Be in awe. The moon, the sun, the stars, the horizon — these are all things my son goes on and on about that for a long time I took for granted. It\’s fantastic to appreciate them again.

    Believe in magic. I have no magical powers but my son doesn\’t believe that. Every time I kiss a boo-boo, he feels better.

    Consider everyone a friend. The protective side of me isn\’t convinced this is entirely a good thing but his charming overtures at strangers is a sight to behold and inspires me to see strangers as potential friends.

    Awesome post! Thanks for letting me go on and on.

  9. March 22, 2010 at 10:08 am | Permalink

    Excellent post Phil.

    But I don’t see what all the fuss is, since I am still a child:-)

    Joking aside, I still remiain quite child like (and not childish). People take life too seriously.

    Out of your 5 tips the one I could do with applying more is expressing my emotions – as an adult we do tend ot stifle what we really feel. But I guess if we learn to be more in the moment and have joy in each moment, the emotions will naturally be expressed and they will more likely to be happy emotions.
    .-= Arvind Devalia´s last blog ..Why it’s a Good Idea to Celebrate your Birthday =-.

  10. March 22, 2010 at 10:30 am | Permalink

    Excellent post Phil.

    But I don\’t see what all the fuss is, since I am still a child:-)

    Joking aside, I still remiain quite child like (and not childish). People take life too seriously.

    Out of your 5 tips the one I could do with applying more is expressing my emotions – as an adult we do tend ot stifle what we really feel. But I guess if we learn to be more in the moment and have joy in each moment, the emotions will naturally be expressed and they will more likely to be happy emotions.

  11. March 22, 2010 at 2:00 pm | Permalink

    An excellent post, as usual, Phil.

    God used my son to teach me many lessons, life skills and coping mechanisms to deal with life in a wheelchair. Children have the most remarkable, natural tolerance and acceptance of differences which could put any adult to shame. If only we could all live life with the same joy, and without all its complexities, as any child would do. Wouldn’t the world be a better place?
    .-= Tracy Todd´s last blog ..How do I… =-.

  12. March 22, 2010 at 8:57 pm | Permalink

    Have more fun! That’s pretty much the bottom line. Kids just don’t put any ristrictions on that. I enjoyed this post, we can learn so much about children and having fun is something we may overlook but is needed daily.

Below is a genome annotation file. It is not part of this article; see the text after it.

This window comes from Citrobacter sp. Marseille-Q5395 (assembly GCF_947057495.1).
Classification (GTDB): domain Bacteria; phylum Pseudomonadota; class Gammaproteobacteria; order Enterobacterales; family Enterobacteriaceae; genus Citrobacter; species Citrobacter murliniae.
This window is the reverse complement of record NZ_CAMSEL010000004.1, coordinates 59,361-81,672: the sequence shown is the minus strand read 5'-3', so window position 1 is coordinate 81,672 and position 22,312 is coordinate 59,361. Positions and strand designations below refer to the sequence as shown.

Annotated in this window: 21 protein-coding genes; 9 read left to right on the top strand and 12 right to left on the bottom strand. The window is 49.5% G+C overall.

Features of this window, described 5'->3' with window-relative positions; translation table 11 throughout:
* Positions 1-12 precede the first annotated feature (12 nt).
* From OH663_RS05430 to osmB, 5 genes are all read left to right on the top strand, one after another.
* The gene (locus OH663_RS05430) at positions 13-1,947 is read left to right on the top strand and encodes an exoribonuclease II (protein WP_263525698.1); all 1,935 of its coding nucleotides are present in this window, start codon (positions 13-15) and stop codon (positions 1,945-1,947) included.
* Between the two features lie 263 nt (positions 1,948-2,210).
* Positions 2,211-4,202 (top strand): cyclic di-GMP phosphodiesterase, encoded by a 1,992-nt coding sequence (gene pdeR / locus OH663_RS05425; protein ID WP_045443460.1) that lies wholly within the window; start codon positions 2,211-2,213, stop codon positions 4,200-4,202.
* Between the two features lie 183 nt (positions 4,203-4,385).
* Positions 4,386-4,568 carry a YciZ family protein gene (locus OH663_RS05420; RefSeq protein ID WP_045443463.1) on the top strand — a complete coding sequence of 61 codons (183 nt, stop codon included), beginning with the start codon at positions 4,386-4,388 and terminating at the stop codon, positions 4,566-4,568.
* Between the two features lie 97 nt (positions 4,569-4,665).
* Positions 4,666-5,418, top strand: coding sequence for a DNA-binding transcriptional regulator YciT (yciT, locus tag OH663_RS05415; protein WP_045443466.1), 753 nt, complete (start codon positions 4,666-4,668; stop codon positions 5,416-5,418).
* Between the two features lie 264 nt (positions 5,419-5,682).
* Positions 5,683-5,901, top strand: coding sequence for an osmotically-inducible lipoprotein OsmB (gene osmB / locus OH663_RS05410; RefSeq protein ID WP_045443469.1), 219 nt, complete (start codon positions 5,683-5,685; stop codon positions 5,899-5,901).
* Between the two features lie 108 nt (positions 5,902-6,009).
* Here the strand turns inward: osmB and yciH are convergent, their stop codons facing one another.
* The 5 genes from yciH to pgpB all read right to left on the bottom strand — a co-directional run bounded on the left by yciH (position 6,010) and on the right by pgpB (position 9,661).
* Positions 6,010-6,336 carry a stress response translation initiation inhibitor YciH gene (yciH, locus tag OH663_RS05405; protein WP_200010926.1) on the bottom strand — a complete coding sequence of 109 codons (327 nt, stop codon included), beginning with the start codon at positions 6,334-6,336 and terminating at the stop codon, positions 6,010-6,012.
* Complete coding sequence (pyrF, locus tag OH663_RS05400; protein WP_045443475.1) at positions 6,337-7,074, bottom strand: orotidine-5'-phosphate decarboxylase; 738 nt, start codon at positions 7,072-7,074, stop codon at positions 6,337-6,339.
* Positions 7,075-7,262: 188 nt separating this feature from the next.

13. Phil
    March 23, 2010 at 9:26 am | Permalink

    @ Patty – agreed on the slyness of the adult world! It is insidious at worming its way back into our life and trying to suck out the joy. Keep playing Patty and thanks for the reminder.

    @ Helen – always a fresh perspective. It is beautiful to imagine your children playing on the snow drift. We’re all born again every morning and need to keep that perspective in mind. Thanks so much for the comment.

    @ Alex – love it! Thanks for the kudos. Keep the dream alive and enjoy every minute. That is such a great philosophy for a full and happy life. Don’t grow up my friend.

    @Topi – that is magical. I hope your eldest is still pursuing their dreams and you are supporting them. Why do adults start doubting our own power? It would be a happier world if we just went for it.

    @Lana – thank you for your present. I’m sure your 3yo is a gift to you every day. I try to stay present and enjoy the moment, go back to that state of contentment that living in the moment brings.

    @Belinda – I knew this one would get you going! Thanks for sharing your insights. I love the idea of believing in magic. I’m not sure that magic exists, however I know we’re all capable of astounding things when we truly live life.

    @Arvind – thanks so much – keep that inner-child alive. Expressing our emotions is so frowned on by our modern culture. Yet emotions are an important part of who we are and the story to tell to the world. Let them out and live your authentic self.

    @Tracy – thank you. Children are amazingly tolerant, flexible and adaptable. They can teach us so much about the art of living gracefully and wholly. I do think the world would be a better place if we all took off our suits of armour for a day and lived innocently.

    @Baker – fun is the bottom line here! When we forget that life should be fun, what is left? I see too many people mortgaging their future for a some mythical future. Waiting at life’s bus stop. Getting down and seizing the day works so much better and is much more enjoyable.

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  1. By Spring Clean your Mind on March 23, 2010 at 10:47 am

    [...] children, we sponge up huge amounts from the world around us.  We learn routines about how to live our [...]